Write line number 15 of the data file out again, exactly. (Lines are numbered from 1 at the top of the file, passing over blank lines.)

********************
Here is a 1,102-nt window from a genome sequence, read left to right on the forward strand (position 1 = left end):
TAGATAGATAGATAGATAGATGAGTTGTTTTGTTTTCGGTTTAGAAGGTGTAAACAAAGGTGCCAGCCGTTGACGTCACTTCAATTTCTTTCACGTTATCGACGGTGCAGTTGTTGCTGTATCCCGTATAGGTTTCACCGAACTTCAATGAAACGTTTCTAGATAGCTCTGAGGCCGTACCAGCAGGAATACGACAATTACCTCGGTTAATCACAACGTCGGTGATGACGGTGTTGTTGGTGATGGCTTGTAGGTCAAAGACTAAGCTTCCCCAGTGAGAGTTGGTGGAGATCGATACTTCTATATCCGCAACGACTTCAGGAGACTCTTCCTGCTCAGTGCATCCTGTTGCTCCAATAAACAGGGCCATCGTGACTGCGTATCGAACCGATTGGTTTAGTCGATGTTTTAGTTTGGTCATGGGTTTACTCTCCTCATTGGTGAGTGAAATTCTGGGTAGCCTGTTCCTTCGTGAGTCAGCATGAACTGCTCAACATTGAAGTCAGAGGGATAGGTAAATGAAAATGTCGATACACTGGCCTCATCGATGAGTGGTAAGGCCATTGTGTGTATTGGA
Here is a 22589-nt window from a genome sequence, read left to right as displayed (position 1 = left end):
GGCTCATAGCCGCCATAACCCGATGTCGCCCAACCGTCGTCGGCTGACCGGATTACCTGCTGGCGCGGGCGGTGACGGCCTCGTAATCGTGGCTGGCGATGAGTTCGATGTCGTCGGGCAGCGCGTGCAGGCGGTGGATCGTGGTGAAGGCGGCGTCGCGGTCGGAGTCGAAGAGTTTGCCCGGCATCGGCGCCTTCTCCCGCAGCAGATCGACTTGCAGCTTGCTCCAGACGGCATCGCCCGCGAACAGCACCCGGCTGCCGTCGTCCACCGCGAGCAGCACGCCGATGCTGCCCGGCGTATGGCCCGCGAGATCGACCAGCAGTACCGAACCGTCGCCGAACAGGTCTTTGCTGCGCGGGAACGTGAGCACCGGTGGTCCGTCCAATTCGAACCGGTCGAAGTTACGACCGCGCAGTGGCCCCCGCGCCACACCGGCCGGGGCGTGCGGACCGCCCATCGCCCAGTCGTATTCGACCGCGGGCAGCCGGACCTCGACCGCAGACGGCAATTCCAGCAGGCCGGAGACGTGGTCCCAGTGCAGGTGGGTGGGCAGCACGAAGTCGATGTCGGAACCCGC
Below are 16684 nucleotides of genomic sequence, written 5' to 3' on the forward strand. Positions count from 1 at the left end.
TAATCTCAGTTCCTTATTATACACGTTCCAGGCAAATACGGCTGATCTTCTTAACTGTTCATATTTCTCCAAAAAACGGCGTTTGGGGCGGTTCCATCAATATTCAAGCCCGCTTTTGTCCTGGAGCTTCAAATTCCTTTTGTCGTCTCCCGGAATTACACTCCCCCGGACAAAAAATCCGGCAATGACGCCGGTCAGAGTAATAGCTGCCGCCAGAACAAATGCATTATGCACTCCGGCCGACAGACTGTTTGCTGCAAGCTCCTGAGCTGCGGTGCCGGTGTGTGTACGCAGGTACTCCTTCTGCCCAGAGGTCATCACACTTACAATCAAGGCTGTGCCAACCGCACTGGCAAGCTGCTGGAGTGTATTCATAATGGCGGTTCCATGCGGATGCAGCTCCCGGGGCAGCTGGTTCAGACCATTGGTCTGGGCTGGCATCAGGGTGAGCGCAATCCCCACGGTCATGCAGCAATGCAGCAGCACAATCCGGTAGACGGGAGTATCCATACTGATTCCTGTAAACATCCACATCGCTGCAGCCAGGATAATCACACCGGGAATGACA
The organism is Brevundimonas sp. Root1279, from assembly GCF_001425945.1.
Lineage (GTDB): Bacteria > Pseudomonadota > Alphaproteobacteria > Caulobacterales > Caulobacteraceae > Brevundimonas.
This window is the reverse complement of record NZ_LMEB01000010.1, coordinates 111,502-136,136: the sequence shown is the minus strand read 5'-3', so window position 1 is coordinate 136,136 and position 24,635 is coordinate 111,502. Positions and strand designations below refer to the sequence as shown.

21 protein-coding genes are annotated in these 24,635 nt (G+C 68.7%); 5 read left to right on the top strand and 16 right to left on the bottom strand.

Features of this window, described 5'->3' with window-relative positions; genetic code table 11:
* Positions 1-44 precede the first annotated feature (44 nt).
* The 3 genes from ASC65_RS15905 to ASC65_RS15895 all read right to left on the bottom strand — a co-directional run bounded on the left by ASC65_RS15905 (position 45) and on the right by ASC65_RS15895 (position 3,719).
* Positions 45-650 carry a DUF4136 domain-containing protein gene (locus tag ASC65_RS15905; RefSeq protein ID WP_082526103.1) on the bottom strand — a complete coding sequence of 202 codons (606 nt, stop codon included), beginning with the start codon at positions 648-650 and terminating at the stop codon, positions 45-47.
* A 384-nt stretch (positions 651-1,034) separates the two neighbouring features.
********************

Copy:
* A 384-nt stretch (positions 651-1,034) separates the two neighbouring features.